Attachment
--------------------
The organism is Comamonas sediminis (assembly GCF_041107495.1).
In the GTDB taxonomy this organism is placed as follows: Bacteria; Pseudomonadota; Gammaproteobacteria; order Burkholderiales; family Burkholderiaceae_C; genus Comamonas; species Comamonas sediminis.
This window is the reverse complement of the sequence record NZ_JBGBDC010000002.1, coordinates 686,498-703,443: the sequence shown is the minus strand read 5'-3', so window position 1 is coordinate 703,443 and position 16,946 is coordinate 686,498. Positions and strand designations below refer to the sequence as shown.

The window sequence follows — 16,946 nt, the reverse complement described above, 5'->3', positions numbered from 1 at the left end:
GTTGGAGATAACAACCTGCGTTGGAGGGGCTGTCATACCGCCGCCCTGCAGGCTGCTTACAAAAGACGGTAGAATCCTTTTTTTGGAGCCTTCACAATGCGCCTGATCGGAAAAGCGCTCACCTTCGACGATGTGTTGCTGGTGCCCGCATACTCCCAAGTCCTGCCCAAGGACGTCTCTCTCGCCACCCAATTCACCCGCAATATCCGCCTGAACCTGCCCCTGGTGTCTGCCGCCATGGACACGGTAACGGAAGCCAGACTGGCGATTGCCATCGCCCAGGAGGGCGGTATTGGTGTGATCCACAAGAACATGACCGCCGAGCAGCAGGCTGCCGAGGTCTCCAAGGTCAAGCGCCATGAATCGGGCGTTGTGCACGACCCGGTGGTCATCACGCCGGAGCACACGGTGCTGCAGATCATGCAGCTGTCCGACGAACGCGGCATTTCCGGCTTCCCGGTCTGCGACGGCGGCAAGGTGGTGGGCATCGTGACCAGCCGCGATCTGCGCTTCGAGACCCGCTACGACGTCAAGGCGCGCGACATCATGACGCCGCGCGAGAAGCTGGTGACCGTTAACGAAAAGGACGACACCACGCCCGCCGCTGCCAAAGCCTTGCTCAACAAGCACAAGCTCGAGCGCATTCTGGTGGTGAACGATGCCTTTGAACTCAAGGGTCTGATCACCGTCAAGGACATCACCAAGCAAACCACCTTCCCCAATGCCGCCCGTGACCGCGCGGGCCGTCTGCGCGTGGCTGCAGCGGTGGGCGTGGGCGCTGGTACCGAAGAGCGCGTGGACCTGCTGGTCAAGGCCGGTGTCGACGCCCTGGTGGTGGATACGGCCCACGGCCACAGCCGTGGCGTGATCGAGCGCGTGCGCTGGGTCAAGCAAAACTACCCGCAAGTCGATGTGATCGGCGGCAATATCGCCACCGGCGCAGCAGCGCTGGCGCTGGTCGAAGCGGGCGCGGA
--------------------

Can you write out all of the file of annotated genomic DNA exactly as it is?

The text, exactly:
The organism is Comamonas sediminis (assembly GCF_041107495.1).
In the GTDB taxonomy this organism is placed as follows: Bacteria; Pseudomonadota; Gammaproteobacteria; order Burkholderiales; family Burkholderiaceae_C; genus Comamonas; species Comamonas sediminis.
This window is the reverse complement of the sequence record NZ_JBGBDC010000002.1, coordinates 686,498-703,443: the sequence shown is the minus strand read 5'-3', so window position 1 is coordinate 703,443 and position 16,946 is coordinate 686,498. Positions and strand designations below refer to the sequence as shown.

The window sequence follows — 16,946 nt, the reverse complement described above, 5'->3', positions numbered from 1 at the left end:
GTTGGAGATAACAACCTGCGTTGGAGGGGCTGTCATACCGCCGCCCTGCAGGCTGCTTACAAAAGACGGTAGAATCCTTTTTTTGGAGCCTTCACAATGCGCCTGATCGGAAAAGCGCTCACCTTCGACGATGTGTTGCTGGTGCCCGCATACTCCCAAGTCCTGCCCAAGGACGTCTCTCTCGCCACCCAATTCACCCGCAATATCCGCCTGAACCTGCCCCTGGTGTCTGCCGCCATGGACACGGTAACGGAAGCCAGACTGGCGATTGCCATCGCCCAGGAGGGCGGTATTGGTGTGATCCACAAGAACATGACCGCCGAGCAGCAGGCTGCCGAGGTCTCCAAGGTCAAGCGCCATGAATCGGGCGTTGTGCACGACCCGGTGGTCATCACGCCGGAGCACACGGTGCTGCAGATCATGCAGCTGTCCGACGAACGCGGCATTTCCGGCTTCCCGGTCTGCGACGGCGGCAAGGTGGTGGGCATCGTGACCAGCCGCGATCTGCGCTTCGAGACCCGCTACGACGTCAAGGCGCGCGACATCATGACGCCGCGCGAGAAGCTGGTGACCGTTAACGAAAAGGACGACACCACGCCCGCCGCTGCCAAAGCCTTGCTCAACAAGCACAAGCTCGAGCGCATTCTGGTGGTGAACGATGCCTTTGAACTCAAGGGTCTGATCACCGTCAAGGACATCACCAAGCAAACCACCTTCCCCAATGCCGCCCGTGACCGCGCGGGCCGTCTGCGCGTGGCTGCAGCGGTGGGCGTGGGCGCTGGTACCGAAGAGCGCGTGGACCTGCTGGTCAAGGCCGGTGTCGACGCCCTGGTGGTGGATACGGCCCACGGCCACAGCCGTGGCGTGATCGAGCGCGTGCGCTGGGTCAAGCAAAACTACCCGCAAGTCGATGTGATCGGCGGCAATATCGCCACCGGCGCAGCAGCGCTGGCGCTGGTCGAAGCGGGCGCGGA